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Tuesday, June 18, 2024

What, exactly, is an ‘enemy combatant?’

One of the most difficult dilemmas in the war on terrorism is and has been from the start to define the designation "enemy combatant" and determine to whom it should apply.

One of the most difficult dilemmas in the war on terrorism is and has been from the start to define the designation “enemy combatant” and determine to whom it should apply.

In this sixth year since the Sept. 11, 2001 attack on America, the courts have wrestled with the question several times, leaving no one satisfied, least of all those charged with preventing a recurrence of that fateful event.

The latest of these judicial exercises came the other day when a three-judge panel of the U.S. Court of Appeals for the Fourth Circuit decided that a legal resident of the United States could not be held in detention by the military and denied the due process so afforded citizens under the Constitution. The court said in a 2 to 1 decision that Ali al-Marri, a citizen of Qatar, must be charged, held as a material witness, deported or set free. It was a ruling that challenged President Bush’s authority not only constitutionally but also under a congressional resolution approving the use of military force.

Al-Marri was arrested originally in December, 2001 on charges of credit card fraud and lying to federal agents. Before his trial in 2003, he was declared an enemy combatant and transferred to a military brig. The government claimed that he was a “sleeper” agent of Osama bin Laden who had been trained at an al Qaeda camp and even had volunteered for a suicide mission. In his first 16 months of incarceration, he was held incommunicado.

Not unlike the case of Jose Padilla, an American citizen arrested on U.S. soil on allegations that he was plotting to set off a dirty bomb here and held for years without being charged, the cases raise serious questions both about American values and constitutionally guaranteed habeas corpus. On the other hand, there are legitimate concerns about what is needed to head off a repeat of the worst outside attack on the United States in history.

How do we head off the elusive plots of men like al-Marri and even Padilla — who, after years of solitary confinement, was brought to trial under charges completely unrelated to the original allegations — if we are held to the difficult standards of proof required in a civilian court? Must we let them go to return to the battlefield, which in this case, is our own country?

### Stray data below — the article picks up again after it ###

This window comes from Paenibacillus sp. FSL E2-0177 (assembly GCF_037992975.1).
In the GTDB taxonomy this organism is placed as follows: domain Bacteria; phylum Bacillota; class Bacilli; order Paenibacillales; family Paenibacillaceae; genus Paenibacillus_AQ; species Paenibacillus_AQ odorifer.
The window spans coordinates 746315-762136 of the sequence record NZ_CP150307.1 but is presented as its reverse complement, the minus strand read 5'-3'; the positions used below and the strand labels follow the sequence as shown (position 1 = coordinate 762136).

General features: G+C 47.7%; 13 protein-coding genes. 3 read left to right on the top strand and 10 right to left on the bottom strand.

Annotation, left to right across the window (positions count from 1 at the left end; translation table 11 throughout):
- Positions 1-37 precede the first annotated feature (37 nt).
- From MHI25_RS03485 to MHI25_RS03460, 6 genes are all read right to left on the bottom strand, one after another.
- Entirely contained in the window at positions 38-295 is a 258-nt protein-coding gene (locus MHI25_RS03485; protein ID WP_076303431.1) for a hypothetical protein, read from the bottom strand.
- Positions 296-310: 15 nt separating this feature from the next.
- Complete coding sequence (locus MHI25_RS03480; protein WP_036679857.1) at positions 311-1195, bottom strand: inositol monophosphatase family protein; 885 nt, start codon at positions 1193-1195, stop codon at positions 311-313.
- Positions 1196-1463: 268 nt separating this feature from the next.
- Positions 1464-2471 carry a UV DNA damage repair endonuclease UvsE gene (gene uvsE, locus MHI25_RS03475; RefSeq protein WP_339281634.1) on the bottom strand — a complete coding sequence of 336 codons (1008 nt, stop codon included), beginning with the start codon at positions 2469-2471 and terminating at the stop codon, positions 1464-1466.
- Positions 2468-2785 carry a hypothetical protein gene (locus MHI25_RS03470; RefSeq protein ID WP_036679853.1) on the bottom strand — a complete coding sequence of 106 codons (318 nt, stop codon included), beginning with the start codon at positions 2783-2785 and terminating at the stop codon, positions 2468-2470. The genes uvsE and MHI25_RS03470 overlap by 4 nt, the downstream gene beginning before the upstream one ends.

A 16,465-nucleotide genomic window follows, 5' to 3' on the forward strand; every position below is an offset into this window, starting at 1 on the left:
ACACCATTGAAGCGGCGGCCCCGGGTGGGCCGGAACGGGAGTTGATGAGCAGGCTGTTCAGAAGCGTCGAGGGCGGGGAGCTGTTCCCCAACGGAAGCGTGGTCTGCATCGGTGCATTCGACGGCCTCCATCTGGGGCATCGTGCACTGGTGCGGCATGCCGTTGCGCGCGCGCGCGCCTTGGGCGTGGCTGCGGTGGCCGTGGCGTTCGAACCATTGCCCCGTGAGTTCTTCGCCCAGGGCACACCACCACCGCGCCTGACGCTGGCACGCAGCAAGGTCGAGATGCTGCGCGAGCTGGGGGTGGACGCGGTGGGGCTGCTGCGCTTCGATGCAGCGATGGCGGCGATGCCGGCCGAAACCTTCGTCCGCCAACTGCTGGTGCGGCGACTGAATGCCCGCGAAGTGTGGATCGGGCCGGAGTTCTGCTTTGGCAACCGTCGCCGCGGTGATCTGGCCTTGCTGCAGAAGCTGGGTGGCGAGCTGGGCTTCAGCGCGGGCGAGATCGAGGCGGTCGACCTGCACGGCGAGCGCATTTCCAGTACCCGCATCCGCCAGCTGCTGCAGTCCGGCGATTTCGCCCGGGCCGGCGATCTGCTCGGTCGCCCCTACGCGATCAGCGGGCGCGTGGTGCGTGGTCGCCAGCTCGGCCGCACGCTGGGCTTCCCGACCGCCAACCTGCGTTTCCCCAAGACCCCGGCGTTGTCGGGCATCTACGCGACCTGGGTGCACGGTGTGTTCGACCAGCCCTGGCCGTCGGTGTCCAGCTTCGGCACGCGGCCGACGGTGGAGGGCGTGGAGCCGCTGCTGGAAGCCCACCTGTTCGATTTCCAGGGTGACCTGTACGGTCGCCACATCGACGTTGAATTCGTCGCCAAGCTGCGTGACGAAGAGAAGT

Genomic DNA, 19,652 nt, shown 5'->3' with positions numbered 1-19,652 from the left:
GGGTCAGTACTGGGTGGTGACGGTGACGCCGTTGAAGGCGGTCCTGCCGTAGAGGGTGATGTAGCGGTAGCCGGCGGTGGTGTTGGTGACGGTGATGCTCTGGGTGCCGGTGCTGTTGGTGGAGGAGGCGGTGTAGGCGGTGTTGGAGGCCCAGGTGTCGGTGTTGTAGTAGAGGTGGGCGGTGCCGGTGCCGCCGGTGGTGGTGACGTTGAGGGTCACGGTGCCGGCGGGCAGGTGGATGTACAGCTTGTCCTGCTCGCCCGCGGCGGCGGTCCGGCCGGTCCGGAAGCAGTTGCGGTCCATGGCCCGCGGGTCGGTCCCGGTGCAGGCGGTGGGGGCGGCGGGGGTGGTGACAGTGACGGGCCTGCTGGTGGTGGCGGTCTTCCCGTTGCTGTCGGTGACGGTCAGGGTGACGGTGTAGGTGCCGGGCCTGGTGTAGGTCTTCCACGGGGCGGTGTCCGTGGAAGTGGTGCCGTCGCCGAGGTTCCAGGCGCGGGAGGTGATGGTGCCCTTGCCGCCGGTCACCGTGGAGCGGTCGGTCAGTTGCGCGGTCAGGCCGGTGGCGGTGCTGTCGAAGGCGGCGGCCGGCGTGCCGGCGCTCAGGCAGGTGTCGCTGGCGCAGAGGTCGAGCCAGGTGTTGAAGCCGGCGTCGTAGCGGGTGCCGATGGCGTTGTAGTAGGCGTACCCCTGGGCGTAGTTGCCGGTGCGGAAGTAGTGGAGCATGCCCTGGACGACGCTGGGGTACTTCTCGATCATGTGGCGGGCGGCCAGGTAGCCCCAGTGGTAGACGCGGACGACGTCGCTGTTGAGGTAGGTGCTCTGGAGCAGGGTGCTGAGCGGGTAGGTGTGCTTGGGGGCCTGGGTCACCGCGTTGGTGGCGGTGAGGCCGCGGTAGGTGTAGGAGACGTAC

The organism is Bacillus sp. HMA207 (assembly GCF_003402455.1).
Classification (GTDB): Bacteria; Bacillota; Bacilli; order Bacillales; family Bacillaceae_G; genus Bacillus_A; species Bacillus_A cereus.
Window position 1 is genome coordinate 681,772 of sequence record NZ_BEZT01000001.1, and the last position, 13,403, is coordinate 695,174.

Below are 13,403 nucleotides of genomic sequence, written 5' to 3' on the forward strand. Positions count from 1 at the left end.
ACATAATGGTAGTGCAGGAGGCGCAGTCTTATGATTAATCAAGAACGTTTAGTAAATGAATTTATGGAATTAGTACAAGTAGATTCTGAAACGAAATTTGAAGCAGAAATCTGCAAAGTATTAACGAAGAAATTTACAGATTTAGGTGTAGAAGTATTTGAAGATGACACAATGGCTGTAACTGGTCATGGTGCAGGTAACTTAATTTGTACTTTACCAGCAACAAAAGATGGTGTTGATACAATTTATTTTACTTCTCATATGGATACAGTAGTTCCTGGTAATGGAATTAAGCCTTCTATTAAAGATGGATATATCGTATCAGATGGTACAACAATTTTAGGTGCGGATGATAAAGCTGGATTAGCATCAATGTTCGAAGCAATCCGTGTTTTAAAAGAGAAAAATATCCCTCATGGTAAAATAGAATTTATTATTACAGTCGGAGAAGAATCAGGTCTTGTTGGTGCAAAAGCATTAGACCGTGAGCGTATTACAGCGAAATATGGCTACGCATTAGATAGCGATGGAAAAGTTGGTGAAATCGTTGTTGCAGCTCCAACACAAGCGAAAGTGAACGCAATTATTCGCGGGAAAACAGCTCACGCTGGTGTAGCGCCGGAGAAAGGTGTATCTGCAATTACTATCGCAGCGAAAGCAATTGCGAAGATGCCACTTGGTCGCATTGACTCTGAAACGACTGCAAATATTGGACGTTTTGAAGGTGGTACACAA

It is difficult to argue with those who contend that there can be no presidential suspension of basic rights for Americans or, in this case, a legal resident, that the price we pay for our own freedom always is the protection of due process even for those who would do us harm. In other words, that is the chance we take to preserve the viability of the document under which all of us have benefited. That principle is the very foundation of our democracy.

There is validity in the argument that the only way of defending ourselves against worldwide accusations that we speak out of both sides of our mouths, preaching freedom and the rule of law while at the same time denying all that to alleged domestic enemies, to separate those caught overseas or here illegally from our own citizens and those, like al-Marri, granted legal status. The solution, many argue, is for Congress to redefine “enemy combatant” to include cases where U.S. citizens or permanent residents who are a legitimate threat to the nation can be held indefinitely without charges. But even that might not meet the constitutional test set out by the Fourth Circuit panel.

Meanwhile, the Justice Department has appealed the al-Marri ruling to the full court and the matter ultimately may reach the Supreme Court.

Most of us should be uncomfortable with the enemy combatant definition as the government now interprets it. Threats to national security always have been an excuse for an abuse of presidential power. Still there is legitimate worry about this faceless enemy and how to stop more horrific acts against us.

Hopefully, there can be a definitive, once and for all resolution to this thorniest of dilemmas. One can only pray that in the end we haven’t so perverted our values and beliefs that we have accomplished the terrorists’ goals for them, not the least of which is to prove us a nation of hypocrites whose cherished system is in reality a sham full of inequities.